My favorite stock is in trouble. My favorite bank is in trouble. My favorite broker is in trouble. In the past several months, things have just gotten messier and more de-moralizing when it comes to investing in anything and everything. How did we get here? How do we get out of here?

The ethical mandate for Wall Street, K Street, and Main Street is clear: straighten up and fly right or have the federal government take over capitalism and re-define American commerce forever.

In the past several months it has been amazing to hear Alan Greenspan, Barney Frank, the boys of Fannie Mae ( FNM) & Freddie Mac ( FRE), together with Goldman Sachs ( GS) and others on the hill in front wiggle and whine. In the midst of all of this the revelation is that while no one accepts blame, culpability abounds in our current economic malaise.

We are all so very guilty of not asking more questions as the sand castle of the housing and mortgage boom was being constructed of good intentions, soaring profits, and seemingly unstoppable momentum.

Shame on us for not demanding higher standards from elected oversight representatives and not holding them accountable to impeachment due to their actions or lack thereof.

Shame on those Ivy League business and financial masterminds who crafted the spurious schemes of scandal.

Shame on the governing boards for compensating profits without principles and being complicit or complacent in their fiduciary charter.

Shame on the accounting and legal professionals who compromised their oaths in pursuit of circumventing the spirit of rules and laws only to become handmaidens in the parsing of words and interpretations of finessing their clients into the depths of deceit.

Shame on the deadbeats who knew they weren't worthy of the unearned dollars thrown their way by misguided housing mortgage policies, profiteering predatory lenders, and those who thought guaranteed home ownership was a good thing.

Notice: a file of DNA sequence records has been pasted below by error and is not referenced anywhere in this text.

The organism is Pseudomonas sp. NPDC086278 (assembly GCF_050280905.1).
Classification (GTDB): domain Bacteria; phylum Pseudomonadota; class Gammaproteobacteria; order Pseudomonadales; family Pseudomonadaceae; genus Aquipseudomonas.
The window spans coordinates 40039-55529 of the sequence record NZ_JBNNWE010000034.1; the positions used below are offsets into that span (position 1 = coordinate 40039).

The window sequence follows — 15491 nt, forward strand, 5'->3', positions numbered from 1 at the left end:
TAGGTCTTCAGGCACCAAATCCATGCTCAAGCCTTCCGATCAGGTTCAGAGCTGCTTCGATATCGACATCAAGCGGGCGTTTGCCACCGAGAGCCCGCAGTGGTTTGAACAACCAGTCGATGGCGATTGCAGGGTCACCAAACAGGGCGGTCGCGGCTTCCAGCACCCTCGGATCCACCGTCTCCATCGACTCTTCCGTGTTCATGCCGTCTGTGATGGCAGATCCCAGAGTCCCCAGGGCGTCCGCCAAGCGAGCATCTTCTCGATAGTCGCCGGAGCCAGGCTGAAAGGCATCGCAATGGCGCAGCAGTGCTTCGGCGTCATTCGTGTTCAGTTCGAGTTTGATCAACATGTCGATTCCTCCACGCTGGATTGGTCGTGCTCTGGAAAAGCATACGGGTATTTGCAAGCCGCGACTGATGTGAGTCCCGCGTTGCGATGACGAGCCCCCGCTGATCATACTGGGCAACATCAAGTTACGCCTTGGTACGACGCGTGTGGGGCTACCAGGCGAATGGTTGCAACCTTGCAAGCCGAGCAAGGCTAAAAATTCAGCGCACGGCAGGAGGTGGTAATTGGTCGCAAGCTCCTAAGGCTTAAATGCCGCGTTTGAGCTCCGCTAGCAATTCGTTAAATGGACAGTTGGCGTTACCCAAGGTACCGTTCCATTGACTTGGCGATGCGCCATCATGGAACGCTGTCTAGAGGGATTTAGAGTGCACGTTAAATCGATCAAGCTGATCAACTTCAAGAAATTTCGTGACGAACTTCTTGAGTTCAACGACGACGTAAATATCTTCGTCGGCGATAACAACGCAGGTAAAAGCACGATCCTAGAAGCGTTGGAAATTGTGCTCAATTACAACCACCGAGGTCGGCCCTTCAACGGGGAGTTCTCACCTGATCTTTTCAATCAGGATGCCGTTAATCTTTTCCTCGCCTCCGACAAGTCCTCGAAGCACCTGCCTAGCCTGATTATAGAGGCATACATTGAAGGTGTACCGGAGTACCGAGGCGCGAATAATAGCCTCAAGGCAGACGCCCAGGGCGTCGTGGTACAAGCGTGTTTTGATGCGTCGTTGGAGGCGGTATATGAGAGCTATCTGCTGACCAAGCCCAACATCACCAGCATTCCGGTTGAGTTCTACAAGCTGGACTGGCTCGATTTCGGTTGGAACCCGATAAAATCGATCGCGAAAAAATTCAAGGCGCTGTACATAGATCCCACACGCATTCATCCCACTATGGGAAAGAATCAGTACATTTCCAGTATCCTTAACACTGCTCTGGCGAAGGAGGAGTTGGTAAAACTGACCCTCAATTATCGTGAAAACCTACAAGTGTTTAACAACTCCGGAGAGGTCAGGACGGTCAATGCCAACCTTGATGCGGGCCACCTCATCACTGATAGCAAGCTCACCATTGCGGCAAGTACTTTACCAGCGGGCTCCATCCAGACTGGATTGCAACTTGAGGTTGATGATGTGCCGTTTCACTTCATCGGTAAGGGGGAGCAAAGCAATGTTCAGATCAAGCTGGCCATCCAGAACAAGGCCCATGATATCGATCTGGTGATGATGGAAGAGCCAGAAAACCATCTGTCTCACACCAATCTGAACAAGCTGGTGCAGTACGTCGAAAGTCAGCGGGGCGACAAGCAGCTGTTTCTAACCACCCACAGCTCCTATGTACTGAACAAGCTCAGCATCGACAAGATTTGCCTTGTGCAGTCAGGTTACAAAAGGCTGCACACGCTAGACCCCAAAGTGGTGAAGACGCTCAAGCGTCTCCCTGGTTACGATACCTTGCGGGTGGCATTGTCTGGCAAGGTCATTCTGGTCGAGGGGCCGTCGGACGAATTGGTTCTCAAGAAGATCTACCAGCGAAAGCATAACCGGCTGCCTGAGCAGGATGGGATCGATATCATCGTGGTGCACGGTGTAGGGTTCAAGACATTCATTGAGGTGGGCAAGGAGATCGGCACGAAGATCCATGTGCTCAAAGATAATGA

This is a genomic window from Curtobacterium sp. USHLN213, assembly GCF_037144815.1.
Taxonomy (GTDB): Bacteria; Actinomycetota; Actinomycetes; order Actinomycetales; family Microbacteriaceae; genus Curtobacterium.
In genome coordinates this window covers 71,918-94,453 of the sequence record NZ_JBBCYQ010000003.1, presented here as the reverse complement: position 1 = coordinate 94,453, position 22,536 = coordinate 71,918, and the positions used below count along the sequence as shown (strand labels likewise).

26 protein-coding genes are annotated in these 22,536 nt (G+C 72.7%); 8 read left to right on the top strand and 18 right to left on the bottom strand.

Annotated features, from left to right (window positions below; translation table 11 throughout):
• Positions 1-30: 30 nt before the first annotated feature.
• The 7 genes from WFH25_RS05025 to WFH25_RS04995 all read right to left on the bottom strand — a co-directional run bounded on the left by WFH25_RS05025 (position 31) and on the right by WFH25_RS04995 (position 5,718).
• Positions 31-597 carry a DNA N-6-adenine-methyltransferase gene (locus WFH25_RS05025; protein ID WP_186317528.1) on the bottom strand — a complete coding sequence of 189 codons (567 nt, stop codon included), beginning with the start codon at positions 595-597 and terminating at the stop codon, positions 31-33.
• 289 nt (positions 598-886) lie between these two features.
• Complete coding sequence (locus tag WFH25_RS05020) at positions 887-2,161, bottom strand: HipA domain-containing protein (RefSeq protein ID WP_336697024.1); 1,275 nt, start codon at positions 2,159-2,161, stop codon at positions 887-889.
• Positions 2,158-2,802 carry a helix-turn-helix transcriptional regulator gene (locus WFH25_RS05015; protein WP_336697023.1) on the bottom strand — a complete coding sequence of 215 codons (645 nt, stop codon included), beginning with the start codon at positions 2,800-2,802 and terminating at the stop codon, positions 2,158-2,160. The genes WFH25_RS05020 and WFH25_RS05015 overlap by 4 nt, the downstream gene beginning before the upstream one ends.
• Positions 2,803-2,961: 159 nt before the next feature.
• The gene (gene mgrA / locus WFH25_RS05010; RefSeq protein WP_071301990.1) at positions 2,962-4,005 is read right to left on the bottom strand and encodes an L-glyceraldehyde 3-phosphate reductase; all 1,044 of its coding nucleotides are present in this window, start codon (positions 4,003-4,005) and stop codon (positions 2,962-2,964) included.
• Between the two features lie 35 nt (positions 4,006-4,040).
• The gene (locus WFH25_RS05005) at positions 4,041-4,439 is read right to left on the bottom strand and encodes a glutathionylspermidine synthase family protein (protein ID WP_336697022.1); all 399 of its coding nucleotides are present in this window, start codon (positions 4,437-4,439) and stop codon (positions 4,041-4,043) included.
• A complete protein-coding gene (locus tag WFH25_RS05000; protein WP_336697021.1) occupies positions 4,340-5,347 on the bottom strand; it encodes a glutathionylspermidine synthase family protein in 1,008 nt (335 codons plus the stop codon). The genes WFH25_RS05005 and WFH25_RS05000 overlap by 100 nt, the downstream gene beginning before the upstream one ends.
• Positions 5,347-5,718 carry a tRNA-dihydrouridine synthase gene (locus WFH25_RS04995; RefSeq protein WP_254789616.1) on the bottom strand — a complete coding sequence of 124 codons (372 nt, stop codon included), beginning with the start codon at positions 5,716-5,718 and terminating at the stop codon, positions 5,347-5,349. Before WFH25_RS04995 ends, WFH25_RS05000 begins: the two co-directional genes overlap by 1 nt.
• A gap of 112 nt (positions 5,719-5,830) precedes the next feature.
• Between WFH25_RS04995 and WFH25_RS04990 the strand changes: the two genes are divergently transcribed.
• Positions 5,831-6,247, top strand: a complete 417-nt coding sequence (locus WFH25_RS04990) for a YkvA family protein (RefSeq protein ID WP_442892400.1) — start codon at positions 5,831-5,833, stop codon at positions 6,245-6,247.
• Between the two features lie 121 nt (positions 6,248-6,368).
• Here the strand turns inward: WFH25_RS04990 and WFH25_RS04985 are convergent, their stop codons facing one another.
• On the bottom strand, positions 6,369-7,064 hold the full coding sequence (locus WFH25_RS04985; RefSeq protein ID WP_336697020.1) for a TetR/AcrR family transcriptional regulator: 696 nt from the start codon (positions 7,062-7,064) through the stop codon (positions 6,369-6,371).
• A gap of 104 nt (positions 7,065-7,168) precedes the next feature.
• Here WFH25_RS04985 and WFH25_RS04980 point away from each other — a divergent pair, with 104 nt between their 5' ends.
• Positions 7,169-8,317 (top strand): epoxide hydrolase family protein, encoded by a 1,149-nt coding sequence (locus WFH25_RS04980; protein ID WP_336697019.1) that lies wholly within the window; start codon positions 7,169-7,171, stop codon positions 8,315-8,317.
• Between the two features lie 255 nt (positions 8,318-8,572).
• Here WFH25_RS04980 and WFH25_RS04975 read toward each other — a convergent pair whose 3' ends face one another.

Politicians beg us for our support prior to Election Day. On Election Day plus one, they change from public servants into public masters. Such was the case with decisions for bailout under Bush, bailout the sequel under Obama, and czar appointments ad nauseam stepping into governance affairs of banks, manufacturers, and others. And now we have Fannie Healthcare.

In spite of historical, empirical evidence of government sponsored, supported, and operated programs being the antithesis of efficiency, effectiveness, and profit, there is one irrefutable consequence of ethical misconduct in the marketplace: When caught, legislators and regulators will step in, take away, and re-distribute as much money and power as possible.

We seem to have sacrificed decency and honorable business practices for disingenuous intellectual creativity and innovation.

We have fostered a revolving door between K Street and Wall Street where it's only a matter of time before legislators, lobbyists, and partners all morph into a Hydra of unbridled wealth and influence.

Whether the current anger over too many getting a P.A.S.S. (perverse acceptance of a special situation) while too many more suffer is a populist anger or common sense frustration, it is genuine.

To be sure, there is an urgent plea to reduce fiscal complexity into practices of simple honor and decency. The best way is to have fiscal transactions worthy of your mother or grandmother's trust and benefit.

Business, finance, and capitalism have always been about risk. With every upside there's a downside. With every deal done, every transaction placed, it is incumbent upon professionals and leaders to discern the possibilities and probabilities.

The very essence of commerce and capital is trust. Wall Street, K Street, and Main Street must return to reason and responsible risk.

Once trust is violated, whether in a personal, professional, or political relationship, far fewer possibilities exist.

Recent history is unfolding to show us when things seem to get too far astray, and government steps in with the finesse of a wrestler, a chokehold is bound to happen.

We must wrestle with our conscience prior to everyday decisions or wrestle with the everlasting consequences of the zealous Feds -- your choice.

Vince Crew, is founder of REACH Development Services (www.REACHdevelopment.com). He has more than 30 years of Communications and Ethics experience and holds a master of science degree in marketing and communication, with an emphasis on "Leadership and Ethical Decision Making During the Lifecycle of an Organization." Vince is a national media expert on business innovation, strategic growth and leadership. He has been interviewed by Entrepreneur magazine, Fox Business Network, CNN, CNBC and more. Crew is the author of four books, including his latest, Everyday Ethics, Everlasting Consequences.

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